How Custos capitalised on a gap in the digital rights protection market.
Take us back to where it all started?
Bounty hunters, embedded Bitcoin rewards, pirates and blockchain.
It sounds like the building blocks for a futuristic adventure film and might very well one day turn into a viable movie idea if the current success of South African tech startup Custos Media Technologies remains on its upwards trajectory.
For now, however, it is the actual building blocks to protect films, and other digital media, against piracy in a ground-breaking new step in digital rights management. Pretty fitting for a company which name means ‘guardian’ in Latin.
Gert-Jan van Rooyen – CEO and co-founder of Custos Media Technologies with its offices in Stellenbosch, South Africa – says he can definitely still remember the exact moment when the idea was born.
It was in 2013, one morning around the coffee machine in the offices of the Media Lab (a media-technology research facility) at the University of Stellenbosch. Van Rooyen, Fred Lutz (now COO of Custos) and Herman Engelbrecht stood around “shooting the breeze”.
“It was literally one of those flash-of-insight moments,” he explains.
At that time Van Rooyen and his colleagues were doing research on content protection and video watermarking, and they were also interested in the advent of the cryptocurrency era.
“We were idly chatting when we suddenly stumbled on this idea that you can use cryptocurrency deposits as a way of making sure that people play fair with digital content.” Van Rooyen wrote up the invention disclosure that very same day and sent it to the tech transfer office. “Within days we were talking to the patent lawyers,” he remembers.
The idea is revolutionary. Turning anti-piracy into a digital gaming challenge with Bitcoin rewards waiting to be claimed and linking two of the most unlikely partners in the fight against piracy: the media houses wanting to protect their intellectual property when it is at its most vulnerable and a group of “long-on-time, short-on-money” digital natives who are already embroiled in the dark web of pirating.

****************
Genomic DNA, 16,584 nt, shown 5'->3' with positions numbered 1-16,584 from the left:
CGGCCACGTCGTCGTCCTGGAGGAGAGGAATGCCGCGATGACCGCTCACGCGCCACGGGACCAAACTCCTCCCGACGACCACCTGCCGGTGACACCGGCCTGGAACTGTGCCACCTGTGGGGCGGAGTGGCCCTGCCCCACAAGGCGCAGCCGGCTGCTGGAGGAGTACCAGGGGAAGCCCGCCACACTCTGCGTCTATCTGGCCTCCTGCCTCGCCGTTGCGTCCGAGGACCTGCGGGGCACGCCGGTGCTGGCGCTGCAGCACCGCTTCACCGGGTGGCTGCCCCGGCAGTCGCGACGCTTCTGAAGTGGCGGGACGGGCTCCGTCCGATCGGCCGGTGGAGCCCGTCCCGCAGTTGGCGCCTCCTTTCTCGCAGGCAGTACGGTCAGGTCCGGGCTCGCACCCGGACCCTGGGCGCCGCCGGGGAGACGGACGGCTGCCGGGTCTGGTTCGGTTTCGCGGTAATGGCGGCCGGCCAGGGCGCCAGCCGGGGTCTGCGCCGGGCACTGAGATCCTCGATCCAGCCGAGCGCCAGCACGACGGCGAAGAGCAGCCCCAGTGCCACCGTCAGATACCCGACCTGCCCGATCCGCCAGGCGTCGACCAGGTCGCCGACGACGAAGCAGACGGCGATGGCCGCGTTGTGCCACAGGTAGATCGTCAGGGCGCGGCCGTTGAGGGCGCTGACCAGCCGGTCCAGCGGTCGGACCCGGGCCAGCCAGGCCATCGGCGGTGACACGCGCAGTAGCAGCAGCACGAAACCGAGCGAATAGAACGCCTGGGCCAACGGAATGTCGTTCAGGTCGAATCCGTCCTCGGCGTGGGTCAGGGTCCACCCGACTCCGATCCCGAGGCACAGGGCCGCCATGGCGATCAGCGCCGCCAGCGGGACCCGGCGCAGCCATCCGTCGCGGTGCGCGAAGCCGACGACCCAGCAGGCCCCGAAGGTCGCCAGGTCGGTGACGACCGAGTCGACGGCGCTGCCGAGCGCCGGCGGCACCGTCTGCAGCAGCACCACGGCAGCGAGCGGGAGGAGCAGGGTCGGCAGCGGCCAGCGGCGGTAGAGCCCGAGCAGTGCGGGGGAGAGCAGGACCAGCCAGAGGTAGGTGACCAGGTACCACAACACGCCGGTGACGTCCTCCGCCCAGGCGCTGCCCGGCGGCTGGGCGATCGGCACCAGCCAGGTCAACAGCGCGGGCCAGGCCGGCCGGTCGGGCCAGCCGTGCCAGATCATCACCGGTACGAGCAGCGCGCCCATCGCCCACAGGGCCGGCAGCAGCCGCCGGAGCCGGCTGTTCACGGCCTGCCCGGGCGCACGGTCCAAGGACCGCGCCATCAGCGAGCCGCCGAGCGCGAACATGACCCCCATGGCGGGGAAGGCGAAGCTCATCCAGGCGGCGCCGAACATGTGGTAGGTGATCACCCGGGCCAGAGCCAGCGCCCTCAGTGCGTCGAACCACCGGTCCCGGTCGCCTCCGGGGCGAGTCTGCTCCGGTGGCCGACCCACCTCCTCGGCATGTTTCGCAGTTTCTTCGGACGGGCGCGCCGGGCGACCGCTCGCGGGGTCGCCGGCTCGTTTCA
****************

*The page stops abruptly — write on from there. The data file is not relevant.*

Essentially what Custos does is to embed Bitcoin reward keys inside their clients’ media content. If the content is kept confidential, this key remains unlocked. If the content is shared, there is a small group of enthusiastic bounty hunters who pounce to unlock and pocket the Bitcoin reward for themselves. The bounty hunters are recruited through Custos’ other brand: Privateer.xyz.
Market-based and decentralised, this model finds a way for Custos’ client base to track down the original infringers who are sharing content on the piracy market. As soon as a reward is unlocked, Custos starts tracking the identity of the infringer.
He explains that his career history in academics, first as researcher and then associate professor at the University of Stellenbosch, prepared him well for being an entrepreneur.
“Someone once said that ‘academia is a series of individual faculty entrepreneurs held together by a common grievance over parking’,” he smiles. “But if you are an academic, you have to be entrepreneurial.” You also develop “academic grit” in facing the peer-review scrutiny of other researchers of your work, which now helps him to be able to reinvent and restart when facing entrepreneurial challenges.
How did he grow the business into what it is today?
Custos started four years ago with the three co-founders. Today it employs 13 people permanently and Van Rooyen indicates that by the end of the year, specifically acquiring skills in sales, they want to grow to about 20 people.
It looks like surprisingly smooth sailing since he hopped on a plane in 2014 with co-founder Lutz to Hollywood to learn more about the business in order to develop their idea into a viable company.
Today they have their biggest client in Japan; an e-book partner in the UK; they offer a secure video material distribution platform (www.screenercopy.com) and also deploys this service customised for certain clients (just recently in Canada and shortly in India).
In the next couple of months Custos wants to build sustainable and scalable sales in the independent movie producer niche market. Then it aims to replicate that in other industries as well.
Van Rooyen wants to canvas against the common belief for some entrepreneurs that your first funding must be venture capital (VC). “In the South African context specifically, there are many other funding opportunities – e.g. institutional funding and angel investors. VC is not the only way,” he advises.
As a last bit of advice he states: “When you start and you have that first prototype and patent, you think it will be six months to profitability. It won’t. It always takes longer and you have to be prepared to face that.”